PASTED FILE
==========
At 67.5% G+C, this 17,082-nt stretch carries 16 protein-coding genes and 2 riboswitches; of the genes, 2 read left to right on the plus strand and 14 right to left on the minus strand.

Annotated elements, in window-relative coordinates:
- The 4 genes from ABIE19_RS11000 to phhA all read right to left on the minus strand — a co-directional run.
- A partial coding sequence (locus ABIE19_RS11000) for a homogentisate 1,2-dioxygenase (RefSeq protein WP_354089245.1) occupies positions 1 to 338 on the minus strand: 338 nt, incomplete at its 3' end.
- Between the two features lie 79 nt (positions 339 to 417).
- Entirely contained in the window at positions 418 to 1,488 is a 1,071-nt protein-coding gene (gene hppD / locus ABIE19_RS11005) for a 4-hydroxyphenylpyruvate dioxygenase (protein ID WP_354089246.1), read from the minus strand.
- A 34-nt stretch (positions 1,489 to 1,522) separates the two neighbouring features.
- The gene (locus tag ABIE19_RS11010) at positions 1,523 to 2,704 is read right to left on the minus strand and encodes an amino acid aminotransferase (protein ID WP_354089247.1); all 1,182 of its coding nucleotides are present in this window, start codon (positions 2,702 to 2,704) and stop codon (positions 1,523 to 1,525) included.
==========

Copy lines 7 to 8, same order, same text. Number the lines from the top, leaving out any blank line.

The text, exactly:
- A 34-nt stretch (positions 1,489 to 1,522) separates the two neighbouring features.
- The gene (locus tag ABIE19_RS11010) at positions 1,523 to 2,704 is read right to left on the minus strand and encodes an amino acid aminotransferase (protein ID WP_354089247.1); all 1,182 of its coding nucleotides are present in this window, start codon (positions 2,702 to 2,704) and stop codon (positions 1,523 to 1,525) included.